study tells the story of the Telecommunications Act of 1996
and its aftermath. In many ways, the Telecom Act failed to
serve the public and did not deliver on its promise of more
competition, more diversity, lower prices, more jobs and a
the public got more media concentration, less diversity, and
Ratings recently completed interviewing members of traditional
radio's four constituencies for an understanding of the perceptions
related to the state of the industry ten years later. Listeners,
advertising buyers, radio executives and members of congress
were asked several questions including "Is traditional
radio better off today than it was ten years ago?"
Three-quarters of the groups interviewed felt radio was not better off.
Our study found that group heads and radio executives perceive radio
to be better off than it was before passage of the Telecommunications
10 years, the legislation was supposed to save consumers $550
billion, including $333 billion in lower long-distance rates,
$32 billion in lower local phone rates, and $78 billion in
lower cable bills. But cable rates have surged by about 50
percent, and local phone rates went up more than 20 percent.
supporting the new legislation predicted it would add 1.5 million
jobs and boost the economy by $2 trillion. By 2003, however,
telecommunications’ companies’ market value had
fallen by about $2 trillion, and they had shed half a million
study after study has documented that profit-driven media conglomerates
are investing less in news, programming and information, and
that local news in particular is failing to provide viewers
with the information they need to participate in their democracy.
did this happen? In some cases, industries agreed to the terms
of the Act and then went to court to block them. By leaving
regulatory discretion to the Federal Communications Commission,
the Act gave the FCC the power to issue rules that often sabotaged
the intent of Congress. Control of the House passed from Democrats
to Republicans, more sympathetic to corporate arguments for
while corporate special interests all had a seat at the table
when this bill was being negotiated, the public did not. Nor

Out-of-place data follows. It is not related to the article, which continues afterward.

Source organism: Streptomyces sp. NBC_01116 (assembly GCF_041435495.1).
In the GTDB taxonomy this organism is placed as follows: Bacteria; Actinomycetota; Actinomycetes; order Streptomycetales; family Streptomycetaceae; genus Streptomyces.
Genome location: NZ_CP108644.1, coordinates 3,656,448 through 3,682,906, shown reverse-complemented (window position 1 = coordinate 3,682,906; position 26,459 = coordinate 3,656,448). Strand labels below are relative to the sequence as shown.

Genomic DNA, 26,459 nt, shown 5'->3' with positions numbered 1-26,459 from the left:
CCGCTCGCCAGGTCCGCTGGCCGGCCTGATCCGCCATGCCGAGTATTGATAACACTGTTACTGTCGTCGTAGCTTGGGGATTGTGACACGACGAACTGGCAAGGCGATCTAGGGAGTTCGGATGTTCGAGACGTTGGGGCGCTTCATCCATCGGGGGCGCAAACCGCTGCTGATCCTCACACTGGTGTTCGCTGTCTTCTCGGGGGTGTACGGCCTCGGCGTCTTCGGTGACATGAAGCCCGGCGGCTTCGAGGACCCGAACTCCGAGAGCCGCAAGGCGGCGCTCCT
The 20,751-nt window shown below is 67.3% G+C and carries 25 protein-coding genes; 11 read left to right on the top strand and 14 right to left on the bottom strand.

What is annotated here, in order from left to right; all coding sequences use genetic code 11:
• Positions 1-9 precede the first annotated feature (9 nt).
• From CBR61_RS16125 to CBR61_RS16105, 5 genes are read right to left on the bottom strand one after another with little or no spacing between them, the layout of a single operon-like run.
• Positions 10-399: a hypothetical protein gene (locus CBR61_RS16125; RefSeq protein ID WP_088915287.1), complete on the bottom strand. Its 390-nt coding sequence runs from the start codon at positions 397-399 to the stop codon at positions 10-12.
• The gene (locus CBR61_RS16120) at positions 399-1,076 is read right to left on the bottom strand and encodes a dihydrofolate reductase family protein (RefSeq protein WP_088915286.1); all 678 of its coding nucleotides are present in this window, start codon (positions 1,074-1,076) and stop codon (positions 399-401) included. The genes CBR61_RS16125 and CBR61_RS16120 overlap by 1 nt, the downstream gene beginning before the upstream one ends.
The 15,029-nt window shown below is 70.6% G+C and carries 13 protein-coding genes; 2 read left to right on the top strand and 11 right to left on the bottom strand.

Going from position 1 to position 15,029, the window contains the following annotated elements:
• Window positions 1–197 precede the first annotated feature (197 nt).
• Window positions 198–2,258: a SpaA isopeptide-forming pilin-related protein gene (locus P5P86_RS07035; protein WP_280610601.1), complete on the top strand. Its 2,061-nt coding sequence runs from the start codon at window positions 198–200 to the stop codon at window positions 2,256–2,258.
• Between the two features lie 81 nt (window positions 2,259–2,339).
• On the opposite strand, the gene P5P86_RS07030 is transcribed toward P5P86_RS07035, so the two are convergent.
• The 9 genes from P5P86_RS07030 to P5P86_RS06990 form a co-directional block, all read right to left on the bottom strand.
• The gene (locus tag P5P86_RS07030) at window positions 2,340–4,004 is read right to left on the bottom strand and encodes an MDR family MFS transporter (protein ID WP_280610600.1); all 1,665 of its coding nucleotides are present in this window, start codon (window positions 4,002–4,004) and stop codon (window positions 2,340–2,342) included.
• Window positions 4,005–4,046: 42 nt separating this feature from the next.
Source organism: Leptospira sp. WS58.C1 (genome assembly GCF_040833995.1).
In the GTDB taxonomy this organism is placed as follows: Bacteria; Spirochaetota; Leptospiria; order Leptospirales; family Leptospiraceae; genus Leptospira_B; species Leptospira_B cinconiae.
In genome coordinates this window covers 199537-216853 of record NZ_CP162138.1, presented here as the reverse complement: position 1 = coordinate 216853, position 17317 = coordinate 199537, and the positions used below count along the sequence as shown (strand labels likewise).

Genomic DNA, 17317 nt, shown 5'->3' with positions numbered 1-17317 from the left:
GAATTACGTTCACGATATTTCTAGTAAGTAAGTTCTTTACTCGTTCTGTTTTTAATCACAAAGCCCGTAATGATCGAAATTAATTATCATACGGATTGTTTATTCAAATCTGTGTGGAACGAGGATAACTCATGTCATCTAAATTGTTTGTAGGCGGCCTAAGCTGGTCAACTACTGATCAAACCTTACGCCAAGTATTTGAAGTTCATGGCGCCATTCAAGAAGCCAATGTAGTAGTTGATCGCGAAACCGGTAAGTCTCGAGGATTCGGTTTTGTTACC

were average citizens even aware of this legislation’s
great impact on how they got their entertainment and information,
and whether it would foster or discourage diversity of viewpoints,
radio programming options and a marketplace of ideas, crucial
to democratic discourse.
as Congress once again takes up major legislation to change telecommunications
policy, and as it revisits the Telecom Act, major industries
have had nearly a decade to reinforce their relationships with
lawmakers and the Administration through political donations
1997, just eight of the country’s largest and most powerful
media and telecommunications companies, their corporate parents,
and three of their trade groups, have spent more than $400
million on political contributions and lobbying in Washington,
according to a Common Cause analysis of federal records.
• Verizon Communications, SBC Communications Inc., AOL Time Warner, General
Electric Co./NBC, News Corp./Fox, Viacom Inc./CBS, Comcast Corp., Walt Disney
Co./ABC, and the National Association of Broadcasters, the National Cable & Telecommunications
Association, and the United States Telecom Association together gave nearly $45
million in federal political donations since 1997.
Of that total, $17.8 million went to Democrats and $26.9 million went
• These eight companies and three trade associations also spent more than
$358 million on lobbying in Washington, since 1998, when lobbying expenditures
were first required to be disclosed.
this investment once again gives radio and television broadcasters,
telephone companies, long-distance providers, cable systems and
Internet companies a huge advantage over average citizens.